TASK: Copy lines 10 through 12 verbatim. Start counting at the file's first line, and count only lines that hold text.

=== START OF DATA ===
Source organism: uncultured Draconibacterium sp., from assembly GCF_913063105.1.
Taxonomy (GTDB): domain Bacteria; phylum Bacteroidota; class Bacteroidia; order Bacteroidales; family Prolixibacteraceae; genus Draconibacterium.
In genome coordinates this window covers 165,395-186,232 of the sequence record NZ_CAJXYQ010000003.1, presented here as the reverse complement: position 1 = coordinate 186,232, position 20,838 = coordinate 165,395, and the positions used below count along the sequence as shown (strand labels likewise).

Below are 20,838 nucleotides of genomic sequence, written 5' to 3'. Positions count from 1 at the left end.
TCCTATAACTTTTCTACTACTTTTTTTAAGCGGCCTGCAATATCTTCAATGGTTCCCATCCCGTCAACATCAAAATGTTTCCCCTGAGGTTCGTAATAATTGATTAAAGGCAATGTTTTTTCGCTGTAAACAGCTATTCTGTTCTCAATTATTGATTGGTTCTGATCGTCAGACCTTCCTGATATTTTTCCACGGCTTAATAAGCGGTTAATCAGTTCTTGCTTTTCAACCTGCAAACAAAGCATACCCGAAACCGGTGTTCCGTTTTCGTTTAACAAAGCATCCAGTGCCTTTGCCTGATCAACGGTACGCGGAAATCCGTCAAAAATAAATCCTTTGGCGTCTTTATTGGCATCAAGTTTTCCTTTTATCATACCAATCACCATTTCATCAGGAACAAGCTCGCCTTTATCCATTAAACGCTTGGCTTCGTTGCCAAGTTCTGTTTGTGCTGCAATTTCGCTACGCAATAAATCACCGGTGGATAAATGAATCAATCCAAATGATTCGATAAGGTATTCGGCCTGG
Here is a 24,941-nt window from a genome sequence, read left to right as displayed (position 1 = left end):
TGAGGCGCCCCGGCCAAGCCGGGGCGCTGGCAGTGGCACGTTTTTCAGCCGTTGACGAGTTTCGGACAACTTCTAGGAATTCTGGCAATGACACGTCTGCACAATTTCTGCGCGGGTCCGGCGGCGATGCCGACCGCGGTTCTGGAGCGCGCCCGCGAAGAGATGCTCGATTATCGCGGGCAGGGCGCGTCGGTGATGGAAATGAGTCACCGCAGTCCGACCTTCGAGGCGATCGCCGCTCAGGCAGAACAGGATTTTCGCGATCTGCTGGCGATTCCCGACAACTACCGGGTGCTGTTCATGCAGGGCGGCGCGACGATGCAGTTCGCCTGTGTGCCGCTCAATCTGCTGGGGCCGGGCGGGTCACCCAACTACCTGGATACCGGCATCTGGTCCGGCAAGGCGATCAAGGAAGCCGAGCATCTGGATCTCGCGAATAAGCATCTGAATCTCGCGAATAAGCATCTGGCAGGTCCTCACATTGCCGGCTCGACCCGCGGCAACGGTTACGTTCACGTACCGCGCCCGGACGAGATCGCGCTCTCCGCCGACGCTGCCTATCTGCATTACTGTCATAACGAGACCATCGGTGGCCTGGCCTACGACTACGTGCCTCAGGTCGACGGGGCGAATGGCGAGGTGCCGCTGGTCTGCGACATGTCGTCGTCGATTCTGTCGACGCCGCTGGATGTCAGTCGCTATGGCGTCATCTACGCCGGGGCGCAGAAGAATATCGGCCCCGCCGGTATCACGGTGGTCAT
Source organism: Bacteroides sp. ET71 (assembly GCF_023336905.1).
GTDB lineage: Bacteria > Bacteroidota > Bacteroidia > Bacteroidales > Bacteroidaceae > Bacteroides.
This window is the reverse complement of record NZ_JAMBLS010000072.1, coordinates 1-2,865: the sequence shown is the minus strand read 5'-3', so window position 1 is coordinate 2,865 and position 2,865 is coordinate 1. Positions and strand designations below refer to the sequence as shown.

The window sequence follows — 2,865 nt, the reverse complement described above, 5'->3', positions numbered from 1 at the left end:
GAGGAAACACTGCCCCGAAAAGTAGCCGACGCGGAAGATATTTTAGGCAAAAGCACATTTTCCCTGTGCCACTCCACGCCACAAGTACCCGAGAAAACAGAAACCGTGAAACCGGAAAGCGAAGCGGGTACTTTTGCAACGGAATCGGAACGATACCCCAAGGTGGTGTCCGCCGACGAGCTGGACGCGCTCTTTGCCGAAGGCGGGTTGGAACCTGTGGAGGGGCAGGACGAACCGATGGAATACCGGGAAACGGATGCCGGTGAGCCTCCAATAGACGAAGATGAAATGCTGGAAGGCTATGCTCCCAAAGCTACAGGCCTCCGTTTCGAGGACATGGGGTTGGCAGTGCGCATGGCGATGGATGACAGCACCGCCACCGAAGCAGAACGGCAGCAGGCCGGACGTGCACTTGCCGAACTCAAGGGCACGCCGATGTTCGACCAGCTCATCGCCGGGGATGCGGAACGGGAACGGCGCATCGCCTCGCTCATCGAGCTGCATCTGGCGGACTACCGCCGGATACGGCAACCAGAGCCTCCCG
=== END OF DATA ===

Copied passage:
This window is the reverse complement of record NZ_JAMBLS010000072.1, coordinates 1-2,865: the sequence shown is the minus strand read 5'-3', so window position 1 is coordinate 2,865 and position 2,865 is coordinate 1. Positions and strand designations below refer to the sequence as shown.

The window sequence follows — 2,865 nt, the reverse complement described above, 5'->3', positions numbered from 1 at the left end:
GAGGAAACACTGCCCCGAAAAGTAGCCGACGCGGAAGATATTTTAGGCAAAAGCACATTTTCCCTGTGCCACTCCACGCCACAAGTACCCGAGAAAACAGAAACCGTGAAACCGGAAAGCGAAGCGGGTACTTTTGCAACGGAATCGGAACGATACCCCAAGGTGGTGTCCGCCGACGAGCTGGACGCGCTCTTTGCCGAAGGCGGGTTGGAACCTGTGGAGGGGCAGGACGAACCGATGGAATACCGGGAAACGGATGCCGGTGAGCCTCCAATAGACGAAGATGAAATGCTGGAAGGCTATGCTCCCAAAGCTACAGGCCTCCGTTTCGAGGACATGGGGTTGGCAGTGCGCATGGCGATGGATGACAGCACCGCCACCGAAGCAGAACGGCAGCAGGCCGGACGTGCACTTGCCGAACTCAAGGGCACGCCGATGTTCGACCAGCTCATCGCCGGGGATGCGGAACGGGAACGGCGCATCGCCTCGCTCATCGAGCTGCATCTGGCGGACTACCGCCGGATACGGCAACCAGAGCCTCCCG